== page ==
“It’s called a cell phone. It’s a telephone, but there are no wires,” Sonny said. Chico held a brief conversation over the phone. His eyes widened, he cut the connection and put the phone in his pocket.
“He’s telling the truth. They hit the clubhouse in Tortilla Flats last night. They set the building on fire and burned everyone alive that was inside,” Chico said.
“Why would the powers that be in Biker Heaven, if there is such a place, care about a biker war going on here on Earth?” Sonny asked.
“Because there’s more to it than a couple of bike clubs going to war. It’s a war over souls and they have help. Someone unleashed the Devil’s imps, but we’ll deal with them. You know, Harlem Springs used to be a nice place to live for the citizens as well as for us,” Little Danny Boy said.
“It still is. We keep the drug dealers and scum out. Oh there are a few people who sell weed, but they don’t cause trouble,” Chico said.
“If the Hell-Raisers take over, that will change. They’ll bring in crystal meth, heroin, you name it. This town will be in a world of shit.”
“What are we supposed to do? How much time do we have?” Chico asked.
“We’ll get into that, but first I called the coin. Produce your coins brothers,” I said. Everyone lining the bar produced their coin, so I had to buy the next round. “Make mine a Jack and Coke,” I said to the prospect working the bar and put my coin back in my pocket.
“How much time do we have?” Chico asked. Little Danny Boy shrugged, the prospect passed out the drinks and I took a drink from my Jack and Coke.
“A day or two at the most. We need to be ready.”
A couple of the bros started a pool game, the prospect turned down the music and we put our heads together to talk.
“We’ve got enough arms and ammunition to hold off a small army,” Sonny said.
“That won’t work,” I said and shook my head. “They’d burn this place to the ground with you inside. That’s what they did in California. We need to lure them away. We need to trap them in an ambush somewhere.”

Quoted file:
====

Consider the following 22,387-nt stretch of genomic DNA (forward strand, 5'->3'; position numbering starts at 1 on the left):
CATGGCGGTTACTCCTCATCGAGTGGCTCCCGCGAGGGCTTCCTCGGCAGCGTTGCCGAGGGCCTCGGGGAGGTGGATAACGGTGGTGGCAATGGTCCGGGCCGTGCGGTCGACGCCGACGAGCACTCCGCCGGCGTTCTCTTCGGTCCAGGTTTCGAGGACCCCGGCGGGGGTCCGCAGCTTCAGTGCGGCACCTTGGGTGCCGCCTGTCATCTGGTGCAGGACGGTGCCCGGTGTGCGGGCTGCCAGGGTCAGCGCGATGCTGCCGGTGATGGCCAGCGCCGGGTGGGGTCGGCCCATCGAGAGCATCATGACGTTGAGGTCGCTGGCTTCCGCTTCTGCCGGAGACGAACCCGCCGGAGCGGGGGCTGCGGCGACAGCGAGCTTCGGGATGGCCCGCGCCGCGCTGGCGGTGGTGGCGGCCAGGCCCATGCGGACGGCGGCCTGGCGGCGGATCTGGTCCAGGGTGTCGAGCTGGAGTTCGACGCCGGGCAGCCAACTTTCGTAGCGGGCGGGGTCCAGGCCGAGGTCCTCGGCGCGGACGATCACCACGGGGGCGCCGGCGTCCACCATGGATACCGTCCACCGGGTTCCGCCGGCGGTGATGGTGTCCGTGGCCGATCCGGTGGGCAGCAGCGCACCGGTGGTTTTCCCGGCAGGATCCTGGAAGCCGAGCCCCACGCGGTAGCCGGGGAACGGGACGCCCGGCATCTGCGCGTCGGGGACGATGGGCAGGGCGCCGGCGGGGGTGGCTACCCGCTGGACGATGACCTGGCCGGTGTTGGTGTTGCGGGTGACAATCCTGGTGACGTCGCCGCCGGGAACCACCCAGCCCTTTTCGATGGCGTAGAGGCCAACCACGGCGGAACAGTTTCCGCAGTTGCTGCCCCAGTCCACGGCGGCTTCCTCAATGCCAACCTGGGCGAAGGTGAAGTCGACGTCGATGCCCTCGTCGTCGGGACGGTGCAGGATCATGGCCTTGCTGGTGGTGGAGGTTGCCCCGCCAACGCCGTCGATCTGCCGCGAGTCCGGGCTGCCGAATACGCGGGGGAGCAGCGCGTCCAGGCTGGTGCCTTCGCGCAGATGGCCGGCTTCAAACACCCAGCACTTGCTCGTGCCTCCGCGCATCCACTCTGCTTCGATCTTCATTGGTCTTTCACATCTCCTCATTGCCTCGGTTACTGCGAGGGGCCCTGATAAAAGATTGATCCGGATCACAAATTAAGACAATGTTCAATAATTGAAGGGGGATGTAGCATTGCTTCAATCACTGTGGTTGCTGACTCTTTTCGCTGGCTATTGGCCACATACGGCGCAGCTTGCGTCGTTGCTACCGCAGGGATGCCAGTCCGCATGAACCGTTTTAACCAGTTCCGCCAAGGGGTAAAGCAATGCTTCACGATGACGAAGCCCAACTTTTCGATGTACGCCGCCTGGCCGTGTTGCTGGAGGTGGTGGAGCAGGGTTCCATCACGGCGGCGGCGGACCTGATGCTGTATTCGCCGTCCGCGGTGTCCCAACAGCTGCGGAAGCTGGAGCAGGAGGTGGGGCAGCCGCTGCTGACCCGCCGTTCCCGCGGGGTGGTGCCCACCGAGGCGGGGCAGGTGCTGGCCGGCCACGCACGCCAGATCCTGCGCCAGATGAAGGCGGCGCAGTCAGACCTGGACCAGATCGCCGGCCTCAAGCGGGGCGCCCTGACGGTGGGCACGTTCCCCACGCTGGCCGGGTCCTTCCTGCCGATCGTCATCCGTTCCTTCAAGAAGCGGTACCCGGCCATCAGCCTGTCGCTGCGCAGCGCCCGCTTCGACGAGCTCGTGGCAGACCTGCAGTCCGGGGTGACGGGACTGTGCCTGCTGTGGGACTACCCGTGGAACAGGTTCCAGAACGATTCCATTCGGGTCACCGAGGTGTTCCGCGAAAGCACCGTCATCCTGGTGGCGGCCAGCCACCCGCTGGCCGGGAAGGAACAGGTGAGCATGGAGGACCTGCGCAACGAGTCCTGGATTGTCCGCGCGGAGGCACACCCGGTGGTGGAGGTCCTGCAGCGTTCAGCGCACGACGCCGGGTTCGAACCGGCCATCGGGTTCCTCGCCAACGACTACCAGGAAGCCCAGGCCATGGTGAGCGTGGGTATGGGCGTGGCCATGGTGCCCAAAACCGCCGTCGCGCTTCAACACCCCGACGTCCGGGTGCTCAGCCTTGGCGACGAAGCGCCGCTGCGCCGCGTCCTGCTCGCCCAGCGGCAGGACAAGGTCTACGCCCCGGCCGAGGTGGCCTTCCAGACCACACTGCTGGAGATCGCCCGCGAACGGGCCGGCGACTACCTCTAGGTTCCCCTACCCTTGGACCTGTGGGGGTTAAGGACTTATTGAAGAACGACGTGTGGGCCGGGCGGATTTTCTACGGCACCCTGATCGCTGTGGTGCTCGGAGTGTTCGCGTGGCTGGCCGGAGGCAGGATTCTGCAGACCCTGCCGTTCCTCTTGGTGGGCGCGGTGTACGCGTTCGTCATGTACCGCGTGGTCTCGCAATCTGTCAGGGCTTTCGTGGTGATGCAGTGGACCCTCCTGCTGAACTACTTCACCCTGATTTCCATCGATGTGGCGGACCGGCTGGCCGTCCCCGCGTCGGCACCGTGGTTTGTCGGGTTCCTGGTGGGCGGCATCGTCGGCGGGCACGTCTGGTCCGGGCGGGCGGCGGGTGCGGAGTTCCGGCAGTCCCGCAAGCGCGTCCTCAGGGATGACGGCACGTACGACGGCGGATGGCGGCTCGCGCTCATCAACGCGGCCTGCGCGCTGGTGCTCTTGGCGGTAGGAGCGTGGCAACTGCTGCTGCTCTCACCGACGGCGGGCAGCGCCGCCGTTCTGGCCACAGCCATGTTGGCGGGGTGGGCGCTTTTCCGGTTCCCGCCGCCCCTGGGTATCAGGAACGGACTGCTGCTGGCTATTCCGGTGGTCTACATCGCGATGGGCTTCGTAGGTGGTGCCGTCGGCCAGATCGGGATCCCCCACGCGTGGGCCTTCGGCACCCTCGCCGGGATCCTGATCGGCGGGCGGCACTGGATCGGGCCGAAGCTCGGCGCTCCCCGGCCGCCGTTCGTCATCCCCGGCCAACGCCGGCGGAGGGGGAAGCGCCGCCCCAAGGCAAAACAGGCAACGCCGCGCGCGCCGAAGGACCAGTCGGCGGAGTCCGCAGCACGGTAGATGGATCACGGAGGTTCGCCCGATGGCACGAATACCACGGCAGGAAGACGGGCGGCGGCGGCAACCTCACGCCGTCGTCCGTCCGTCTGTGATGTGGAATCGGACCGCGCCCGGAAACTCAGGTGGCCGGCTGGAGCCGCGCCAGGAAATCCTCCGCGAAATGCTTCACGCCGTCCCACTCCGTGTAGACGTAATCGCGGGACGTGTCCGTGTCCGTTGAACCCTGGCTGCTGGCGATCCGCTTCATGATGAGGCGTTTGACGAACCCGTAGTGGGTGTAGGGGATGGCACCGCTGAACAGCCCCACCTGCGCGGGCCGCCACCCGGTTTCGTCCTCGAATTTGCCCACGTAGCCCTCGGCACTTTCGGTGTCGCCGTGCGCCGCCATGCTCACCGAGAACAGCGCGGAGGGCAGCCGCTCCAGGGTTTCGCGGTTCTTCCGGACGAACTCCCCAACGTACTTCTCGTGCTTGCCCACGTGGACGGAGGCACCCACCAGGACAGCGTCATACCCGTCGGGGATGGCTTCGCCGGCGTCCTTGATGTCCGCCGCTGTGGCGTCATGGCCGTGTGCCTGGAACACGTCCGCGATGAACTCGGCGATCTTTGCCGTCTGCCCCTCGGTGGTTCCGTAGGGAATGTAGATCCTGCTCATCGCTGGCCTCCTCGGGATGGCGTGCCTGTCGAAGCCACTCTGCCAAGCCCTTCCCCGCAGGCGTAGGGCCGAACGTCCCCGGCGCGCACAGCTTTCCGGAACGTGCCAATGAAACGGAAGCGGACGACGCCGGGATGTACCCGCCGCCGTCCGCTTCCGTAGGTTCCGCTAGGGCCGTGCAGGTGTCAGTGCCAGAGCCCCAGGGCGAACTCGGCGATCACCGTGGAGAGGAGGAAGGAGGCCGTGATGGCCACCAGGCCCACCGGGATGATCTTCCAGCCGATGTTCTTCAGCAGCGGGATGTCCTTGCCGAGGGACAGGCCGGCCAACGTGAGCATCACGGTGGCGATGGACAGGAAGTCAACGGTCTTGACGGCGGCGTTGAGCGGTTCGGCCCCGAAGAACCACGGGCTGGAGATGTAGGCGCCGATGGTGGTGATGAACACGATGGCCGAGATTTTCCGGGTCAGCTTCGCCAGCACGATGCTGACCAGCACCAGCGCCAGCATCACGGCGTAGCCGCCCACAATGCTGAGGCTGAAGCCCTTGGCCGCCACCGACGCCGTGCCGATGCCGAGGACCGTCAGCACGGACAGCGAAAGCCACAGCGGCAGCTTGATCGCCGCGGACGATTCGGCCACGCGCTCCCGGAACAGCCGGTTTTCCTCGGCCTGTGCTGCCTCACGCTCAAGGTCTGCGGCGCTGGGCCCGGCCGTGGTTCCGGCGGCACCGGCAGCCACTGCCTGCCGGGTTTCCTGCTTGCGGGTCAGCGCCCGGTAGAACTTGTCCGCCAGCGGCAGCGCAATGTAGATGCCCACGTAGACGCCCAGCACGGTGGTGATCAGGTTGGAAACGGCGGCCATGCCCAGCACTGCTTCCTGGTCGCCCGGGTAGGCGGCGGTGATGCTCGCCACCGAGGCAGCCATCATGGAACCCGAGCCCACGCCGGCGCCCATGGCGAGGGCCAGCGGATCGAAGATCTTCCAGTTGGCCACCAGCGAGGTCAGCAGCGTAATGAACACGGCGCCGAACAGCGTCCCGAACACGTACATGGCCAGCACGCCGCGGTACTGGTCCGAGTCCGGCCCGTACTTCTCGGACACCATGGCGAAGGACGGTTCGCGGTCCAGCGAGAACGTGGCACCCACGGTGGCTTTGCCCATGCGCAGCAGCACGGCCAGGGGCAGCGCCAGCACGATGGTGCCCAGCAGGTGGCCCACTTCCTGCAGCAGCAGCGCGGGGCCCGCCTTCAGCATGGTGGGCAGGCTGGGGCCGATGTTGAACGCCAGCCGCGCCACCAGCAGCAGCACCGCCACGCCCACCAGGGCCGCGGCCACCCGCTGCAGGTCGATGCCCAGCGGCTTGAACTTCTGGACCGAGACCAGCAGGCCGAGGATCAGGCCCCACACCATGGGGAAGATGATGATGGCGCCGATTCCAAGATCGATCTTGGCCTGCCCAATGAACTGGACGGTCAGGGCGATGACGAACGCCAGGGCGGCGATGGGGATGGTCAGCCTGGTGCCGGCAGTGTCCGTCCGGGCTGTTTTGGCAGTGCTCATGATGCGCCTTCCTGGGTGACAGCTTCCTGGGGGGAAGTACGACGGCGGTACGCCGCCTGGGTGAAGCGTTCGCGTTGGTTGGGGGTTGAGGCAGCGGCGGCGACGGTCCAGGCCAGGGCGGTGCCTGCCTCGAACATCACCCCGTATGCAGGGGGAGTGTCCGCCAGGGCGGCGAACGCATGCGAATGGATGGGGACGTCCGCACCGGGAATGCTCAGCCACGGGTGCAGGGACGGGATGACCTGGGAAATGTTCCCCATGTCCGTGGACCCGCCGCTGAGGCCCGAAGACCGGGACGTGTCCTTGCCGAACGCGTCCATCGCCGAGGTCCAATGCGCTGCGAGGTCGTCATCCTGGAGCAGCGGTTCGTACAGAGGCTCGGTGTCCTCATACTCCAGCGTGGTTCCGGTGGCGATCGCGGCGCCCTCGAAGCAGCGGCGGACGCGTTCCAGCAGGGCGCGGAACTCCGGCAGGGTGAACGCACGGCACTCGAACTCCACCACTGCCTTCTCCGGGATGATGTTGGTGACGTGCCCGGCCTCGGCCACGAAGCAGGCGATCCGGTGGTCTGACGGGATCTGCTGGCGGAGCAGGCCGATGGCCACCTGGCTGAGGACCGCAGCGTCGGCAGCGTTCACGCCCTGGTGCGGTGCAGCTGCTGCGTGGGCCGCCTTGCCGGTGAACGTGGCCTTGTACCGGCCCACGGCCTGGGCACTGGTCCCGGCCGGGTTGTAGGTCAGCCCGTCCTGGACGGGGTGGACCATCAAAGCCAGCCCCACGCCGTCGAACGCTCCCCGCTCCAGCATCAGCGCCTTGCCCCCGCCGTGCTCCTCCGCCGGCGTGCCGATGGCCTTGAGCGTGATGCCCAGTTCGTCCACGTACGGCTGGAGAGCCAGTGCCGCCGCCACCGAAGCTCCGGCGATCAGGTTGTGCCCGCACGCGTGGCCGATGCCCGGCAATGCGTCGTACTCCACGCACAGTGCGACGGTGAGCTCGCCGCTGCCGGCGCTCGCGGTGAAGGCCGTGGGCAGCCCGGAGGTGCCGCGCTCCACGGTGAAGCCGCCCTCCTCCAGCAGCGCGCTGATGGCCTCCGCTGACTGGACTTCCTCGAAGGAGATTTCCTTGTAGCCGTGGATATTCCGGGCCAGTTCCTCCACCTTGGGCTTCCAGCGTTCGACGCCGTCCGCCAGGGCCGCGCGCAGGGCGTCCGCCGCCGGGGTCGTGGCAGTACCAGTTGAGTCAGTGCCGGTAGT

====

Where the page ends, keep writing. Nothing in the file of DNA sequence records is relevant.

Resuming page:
“Yeah, but where?” Chico asked.
A memory flashed through my brain, penetrating the Jack Daniels fog. That’s another thing I’ll have to get used to, I thought: hangovers. “What about that place east of here where we used to party at, back in the day? We called it, the Devil’s Punch Bowl,” I said.
“It’s still there. The dirt road going in is a little rough, but it’s still there. The lake’s dried up though,” Sonny said.
Little Danny Boy grinned. “That’s perfect. This will all go down at the Devil’s Punch Bowl. This is what we’ll do,” Little Danny Boy said while I sat back drinking my Jack and Coke and listened.
The Hell-Raisers gathered in Parker Arizona. For two days, they partied and planned their attack. Their brothers rode in from the north and northeast. Others came up from Mexico converging on the small desert town on the bank of the Colorado River. It seemed as if a dark cloud hung over the city. The animals howled at night. The ministers in the local churches called special prayer meetings.
The Hell-Raisers kept a low profile. They didn’t want to draw attention from the local law enforcement. Even so, the police had their hands full with the local criminal element. By the time they rolled out on a Wednesday evening, they were over one hundred strong. They took Interstate 10, east to Apache Junction, and headed east on Highway 60. From highway sixty, they headed south on Highway 177. They crossed one of the more desolate sections of Arizona heading toward Harlem Springs. The night wore on. A full moon rose into the sky. When the Hell Raisers rolled into the parking lot of the High Noon Saloon they ran right into a deadly crossfire.